“This is a terrible deal. It should never have been concluded, and in a few days time, President Trump will decide, will make his decision on what to do with the nuclear deal,” Netanyahu said. “I’m sure he’ll do the right thing. The right thing for the United States, the right thing for Israel and the right thing for the peace of the world.”

Many brushed off Netanyahu’s speech as rehashing old information, but it appears to have hit a nerve with Trump.

“I'm not telling you what I'm doing, but a lot of people think they know,” Trump said after Netanyahu’s speech. "That doesn't mean I wouldn’t negotiate a new agreement. We’ll see what happens, but I think if anything what’s happening today and what’s happened over the last little while and what we’ve learned has really shown that I’ve been 100 percent right.”

Still, those who support fixing the deal are hopeful that Netanyahu’s speech will convince Europe they need to make a concrete agreement with Trump.

“There is a possibility for this data to be used for withdrawal, but you could also really pressure the Europeans to meet us more than halfway,” said Behnam Ben Taleblu, a research fellow at the Foundation for Defense of Democracies.

Taleblu thinks Netanyahu made a case to pressure Europe into agreeing to strong language on the military inspections issue.

“I think there’s a more-than-stringent case to go to the Europeans and say, ‘Meet us more than halfway, and this is why [Iran] can’t just give us a promissory note on military inspections,’ ” he said.

Carafano, at Heritage, said he was unsure of how Netanyahu’s play would affect the Europeans. Either way, though, Carafano said it’s an advantage for the Trump administration.

“This is fine because it really ramps up pressure on the Europeans, and if that doesn’t work, it reminds people why we’re walking away from the deal,” he said, describing Trump’s thinking.

Meanwhile, Obama administration officials have been out in force defending the agreement they negotiated. Former Secretary of State John KerryJohn KerryNo. 2 State Department official to travel to China amid tensions US and Germany launch climate partnership Biden meets with Merkel in German leader's last official trip to Washington MORE tweeted in support of the deal after Netanyahu’s speech, while former Energy Secretary Ernest MonizErnest Jeffrey MonizOVERNIGHT ENERGY: Supreme Court declines to hear challenge to Obama marine monument designation | Interior reverses course on tribal ownership of portion of Missouri river | White House climate adviser meets with oil and gas companies Moniz: Texas blackouts show need to protect infrastructure against climate change The Hill's Morning Report - Biden: Back to the future on immigration, Afghanistan, Iran MORE talked on CNN about how it would be “foolish” to withdraw.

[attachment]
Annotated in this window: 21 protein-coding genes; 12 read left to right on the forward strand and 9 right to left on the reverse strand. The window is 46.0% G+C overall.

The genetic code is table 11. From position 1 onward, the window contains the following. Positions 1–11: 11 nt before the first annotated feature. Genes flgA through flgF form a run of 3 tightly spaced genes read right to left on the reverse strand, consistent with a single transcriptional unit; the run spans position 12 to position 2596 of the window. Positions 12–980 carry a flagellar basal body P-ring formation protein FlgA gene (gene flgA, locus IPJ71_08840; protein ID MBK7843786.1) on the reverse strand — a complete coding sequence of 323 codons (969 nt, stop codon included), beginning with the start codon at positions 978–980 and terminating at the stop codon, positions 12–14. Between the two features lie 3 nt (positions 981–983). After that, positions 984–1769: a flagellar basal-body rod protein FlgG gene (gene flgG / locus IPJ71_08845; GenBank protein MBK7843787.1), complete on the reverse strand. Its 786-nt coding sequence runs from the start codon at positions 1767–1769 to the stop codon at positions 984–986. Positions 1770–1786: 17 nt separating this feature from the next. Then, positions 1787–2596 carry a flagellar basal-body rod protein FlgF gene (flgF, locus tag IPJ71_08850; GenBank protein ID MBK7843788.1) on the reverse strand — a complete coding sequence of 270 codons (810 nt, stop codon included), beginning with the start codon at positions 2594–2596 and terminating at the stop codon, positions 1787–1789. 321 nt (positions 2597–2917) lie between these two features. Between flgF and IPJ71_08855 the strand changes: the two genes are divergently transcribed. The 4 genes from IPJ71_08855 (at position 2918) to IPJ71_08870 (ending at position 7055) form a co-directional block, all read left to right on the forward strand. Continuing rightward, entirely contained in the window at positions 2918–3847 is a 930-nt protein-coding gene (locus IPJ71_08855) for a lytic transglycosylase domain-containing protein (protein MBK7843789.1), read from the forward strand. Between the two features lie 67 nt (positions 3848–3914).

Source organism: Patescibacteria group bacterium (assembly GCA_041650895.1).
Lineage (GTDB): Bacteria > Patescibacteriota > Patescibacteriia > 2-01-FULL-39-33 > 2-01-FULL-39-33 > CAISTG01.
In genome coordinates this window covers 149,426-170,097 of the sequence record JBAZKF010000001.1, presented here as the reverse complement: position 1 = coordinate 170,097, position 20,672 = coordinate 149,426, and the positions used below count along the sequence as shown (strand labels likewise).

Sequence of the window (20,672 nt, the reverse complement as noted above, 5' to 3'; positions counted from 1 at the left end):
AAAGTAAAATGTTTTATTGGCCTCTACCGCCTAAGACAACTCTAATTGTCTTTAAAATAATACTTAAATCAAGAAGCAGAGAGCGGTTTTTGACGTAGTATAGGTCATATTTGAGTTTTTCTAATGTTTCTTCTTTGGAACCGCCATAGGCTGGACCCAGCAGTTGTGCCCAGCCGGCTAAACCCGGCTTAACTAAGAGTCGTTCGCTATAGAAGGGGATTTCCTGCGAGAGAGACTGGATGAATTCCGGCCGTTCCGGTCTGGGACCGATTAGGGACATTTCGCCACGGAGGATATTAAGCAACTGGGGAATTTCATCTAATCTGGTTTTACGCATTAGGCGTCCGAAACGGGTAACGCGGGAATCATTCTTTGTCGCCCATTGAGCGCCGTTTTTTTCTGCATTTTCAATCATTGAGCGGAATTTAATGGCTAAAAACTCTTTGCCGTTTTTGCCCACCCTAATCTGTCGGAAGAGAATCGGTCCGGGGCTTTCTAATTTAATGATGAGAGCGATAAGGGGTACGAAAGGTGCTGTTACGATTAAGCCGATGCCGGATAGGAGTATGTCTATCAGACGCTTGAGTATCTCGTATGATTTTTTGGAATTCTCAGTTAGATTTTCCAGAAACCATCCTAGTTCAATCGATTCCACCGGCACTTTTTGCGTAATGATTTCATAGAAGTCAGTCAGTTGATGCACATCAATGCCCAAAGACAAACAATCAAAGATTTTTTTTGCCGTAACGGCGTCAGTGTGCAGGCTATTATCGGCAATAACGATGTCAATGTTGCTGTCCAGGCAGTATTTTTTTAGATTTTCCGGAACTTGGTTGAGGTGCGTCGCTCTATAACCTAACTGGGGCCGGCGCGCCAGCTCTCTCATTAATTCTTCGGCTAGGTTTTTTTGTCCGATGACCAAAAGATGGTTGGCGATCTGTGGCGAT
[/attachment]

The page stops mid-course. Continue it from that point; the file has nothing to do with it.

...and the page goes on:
Three Obama administration officials also held a conference call with reporters Friday to discuss the consequences of not renewing the sanctions waivers, arguing the United States will also be abrogating its commitment to allies that signed the deal and give Iran an excuse to restart its nuclear program.

“The full effect of the move to not renew the waivers could take months to come completely into focus, given how the sanctions are structured, given that there’s actually multiple rounds of waivers, of waiver nonrenewals the president will have to go through,” Jake Sullivan, a former deputy assistant to former President Obama, said on the call. “But what will be immediately obvious after May 12 is that President Trump is throwing the United States and the Iran deal into a nuclear crisis essentially to cater to his political base, and neither the president nor his administration appear to have any strategy or plan for what comes next.”